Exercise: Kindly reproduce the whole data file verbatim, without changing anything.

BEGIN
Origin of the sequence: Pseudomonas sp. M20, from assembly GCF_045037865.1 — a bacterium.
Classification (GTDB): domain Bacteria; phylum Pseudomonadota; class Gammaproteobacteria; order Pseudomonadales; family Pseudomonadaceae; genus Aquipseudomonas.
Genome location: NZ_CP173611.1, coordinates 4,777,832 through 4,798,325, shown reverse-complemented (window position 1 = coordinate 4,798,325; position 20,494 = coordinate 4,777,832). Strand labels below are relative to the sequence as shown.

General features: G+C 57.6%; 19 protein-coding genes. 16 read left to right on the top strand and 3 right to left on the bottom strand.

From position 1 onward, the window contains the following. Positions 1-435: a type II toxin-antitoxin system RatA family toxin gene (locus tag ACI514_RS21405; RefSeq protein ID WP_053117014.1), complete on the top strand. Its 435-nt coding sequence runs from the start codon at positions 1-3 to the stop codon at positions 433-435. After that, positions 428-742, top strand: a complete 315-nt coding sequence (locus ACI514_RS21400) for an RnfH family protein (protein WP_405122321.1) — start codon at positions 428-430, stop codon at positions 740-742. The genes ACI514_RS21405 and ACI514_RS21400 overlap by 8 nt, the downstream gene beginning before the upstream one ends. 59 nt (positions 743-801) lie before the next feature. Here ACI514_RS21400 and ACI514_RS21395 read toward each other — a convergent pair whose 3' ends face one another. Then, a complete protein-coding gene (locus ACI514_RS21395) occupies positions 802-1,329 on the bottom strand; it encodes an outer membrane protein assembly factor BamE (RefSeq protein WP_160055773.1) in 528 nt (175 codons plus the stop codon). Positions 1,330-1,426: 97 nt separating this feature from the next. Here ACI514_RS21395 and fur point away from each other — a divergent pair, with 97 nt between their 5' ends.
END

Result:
Origin of the sequence: Pseudomonas sp. M20, from assembly GCF_045037865.1 — a bacterium.
Classification (GTDB): domain Bacteria; phylum Pseudomonadota; class Gammaproteobacteria; order Pseudomonadales; family Pseudomonadaceae; genus Aquipseudomonas.
Genome location: NZ_CP173611.1, coordinates 4,777,832 through 4,798,325, shown reverse-complemented (window position 1 = coordinate 4,798,325; position 20,494 = coordinate 4,777,832). Strand labels below are relative to the sequence as shown.

General features: G+C 57.6%; 19 protein-coding genes. 16 read left to right on the top strand and 3 right to left on the bottom strand.

From position 1 onward, the window contains the following. Positions 1-435: a type II toxin-antitoxin system RatA family toxin gene (locus tag ACI514_RS21405; RefSeq protein ID WP_053117014.1), complete on the top strand. Its 435-nt coding sequence runs from the start codon at positions 1-3 to the stop codon at positions 433-435. After that, positions 428-742, top strand: a complete 315-nt coding sequence (locus ACI514_RS21400) for an RnfH family protein (protein WP_405122321.1) — start codon at positions 428-430, stop codon at positions 740-742. The genes ACI514_RS21405 and ACI514_RS21400 overlap by 8 nt, the downstream gene beginning before the upstream one ends. 59 nt (positions 743-801) lie before the next feature. Here ACI514_RS21400 and ACI514_RS21395 read toward each other — a convergent pair whose 3' ends face one another. Then, a complete protein-coding gene (locus ACI514_RS21395) occupies positions 802-1,329 on the bottom strand; it encodes an outer membrane protein assembly factor BamE (RefSeq protein WP_160055773.1) in 528 nt (175 codons plus the stop codon). Positions 1,330-1,426: 97 nt separating this feature from the next. Here ACI514_RS21395 and fur point away from each other — a divergent pair, with 97 nt between their 5' ends.